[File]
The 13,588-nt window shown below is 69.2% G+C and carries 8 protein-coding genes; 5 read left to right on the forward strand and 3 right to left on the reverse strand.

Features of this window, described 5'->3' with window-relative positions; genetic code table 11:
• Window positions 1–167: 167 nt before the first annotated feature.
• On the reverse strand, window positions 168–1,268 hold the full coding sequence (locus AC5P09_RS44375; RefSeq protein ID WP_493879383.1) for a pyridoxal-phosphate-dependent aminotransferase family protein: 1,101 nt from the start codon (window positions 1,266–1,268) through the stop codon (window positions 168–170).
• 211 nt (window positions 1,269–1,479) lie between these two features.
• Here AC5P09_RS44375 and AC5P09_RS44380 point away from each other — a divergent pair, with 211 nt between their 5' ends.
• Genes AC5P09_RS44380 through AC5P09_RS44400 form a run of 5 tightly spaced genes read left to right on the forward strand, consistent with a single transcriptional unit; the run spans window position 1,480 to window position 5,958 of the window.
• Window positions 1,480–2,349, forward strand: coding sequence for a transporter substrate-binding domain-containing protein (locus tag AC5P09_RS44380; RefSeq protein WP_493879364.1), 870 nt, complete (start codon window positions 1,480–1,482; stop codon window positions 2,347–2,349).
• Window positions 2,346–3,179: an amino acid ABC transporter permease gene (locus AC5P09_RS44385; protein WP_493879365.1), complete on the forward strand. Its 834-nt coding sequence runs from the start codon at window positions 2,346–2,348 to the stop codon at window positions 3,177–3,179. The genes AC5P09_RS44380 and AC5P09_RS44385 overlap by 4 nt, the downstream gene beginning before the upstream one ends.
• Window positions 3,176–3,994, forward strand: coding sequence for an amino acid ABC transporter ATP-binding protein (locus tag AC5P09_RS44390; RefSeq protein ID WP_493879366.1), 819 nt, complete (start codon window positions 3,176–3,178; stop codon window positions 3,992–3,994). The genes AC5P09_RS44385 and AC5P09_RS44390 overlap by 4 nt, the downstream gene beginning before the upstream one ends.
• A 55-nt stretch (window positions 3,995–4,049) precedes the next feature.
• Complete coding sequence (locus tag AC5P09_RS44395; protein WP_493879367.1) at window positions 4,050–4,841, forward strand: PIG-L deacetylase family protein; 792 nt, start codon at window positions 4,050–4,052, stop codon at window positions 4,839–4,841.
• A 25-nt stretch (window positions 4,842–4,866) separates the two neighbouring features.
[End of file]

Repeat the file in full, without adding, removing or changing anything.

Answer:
The 13,588-nt window shown below is 69.2% G+C and carries 8 protein-coding genes; 5 read left to right on the forward strand and 3 right to left on the reverse strand.

Features of this window, described 5'->3' with window-relative positions; genetic code table 11:
• Window positions 1–167: 167 nt before the first annotated feature.
• On the reverse strand, window positions 168–1,268 hold the full coding sequence (locus AC5P09_RS44375; RefSeq protein ID WP_493879383.1) for a pyridoxal-phosphate-dependent aminotransferase family protein: 1,101 nt from the start codon (window positions 1,266–1,268) through the stop codon (window positions 168–170).
• 211 nt (window positions 1,269–1,479) lie between these two features.
• Here AC5P09_RS44375 and AC5P09_RS44380 point away from each other — a divergent pair, with 211 nt between their 5' ends.
• Genes AC5P09_RS44380 through AC5P09_RS44400 form a run of 5 tightly spaced genes read left to right on the forward strand, consistent with a single transcriptional unit; the run spans window position 1,480 to window position 5,958 of the window.
• Window positions 1,480–2,349, forward strand: coding sequence for a transporter substrate-binding domain-containing protein (locus tag AC5P09_RS44380; RefSeq protein WP_493879364.1), 870 nt, complete (start codon window positions 1,480–1,482; stop codon window positions 2,347–2,349).
• Window positions 2,346–3,179: an amino acid ABC transporter permease gene (locus AC5P09_RS44385; protein WP_493879365.1), complete on the forward strand. Its 834-nt coding sequence runs from the start codon at window positions 2,346–2,348 to the stop codon at window positions 3,177–3,179. The genes AC5P09_RS44380 and AC5P09_RS44385 overlap by 4 nt, the downstream gene beginning before the upstream one ends.
• Window positions 3,176–3,994, forward strand: coding sequence for an amino acid ABC transporter ATP-binding protein (locus tag AC5P09_RS44390; RefSeq protein ID WP_493879366.1), 819 nt, complete (start codon window positions 3,176–3,178; stop codon window positions 3,992–3,994). The genes AC5P09_RS44385 and AC5P09_RS44390 overlap by 4 nt, the downstream gene beginning before the upstream one ends.
• A 55-nt stretch (window positions 3,995–4,049) precedes the next feature.
• Complete coding sequence (locus tag AC5P09_RS44395; protein WP_493879367.1) at window positions 4,050–4,841, forward strand: PIG-L deacetylase family protein; 792 nt, start codon at window positions 4,050–4,052, stop codon at window positions 4,839–4,841.
• A 25-nt stretch (window positions 4,842–4,866) separates the two neighbouring features.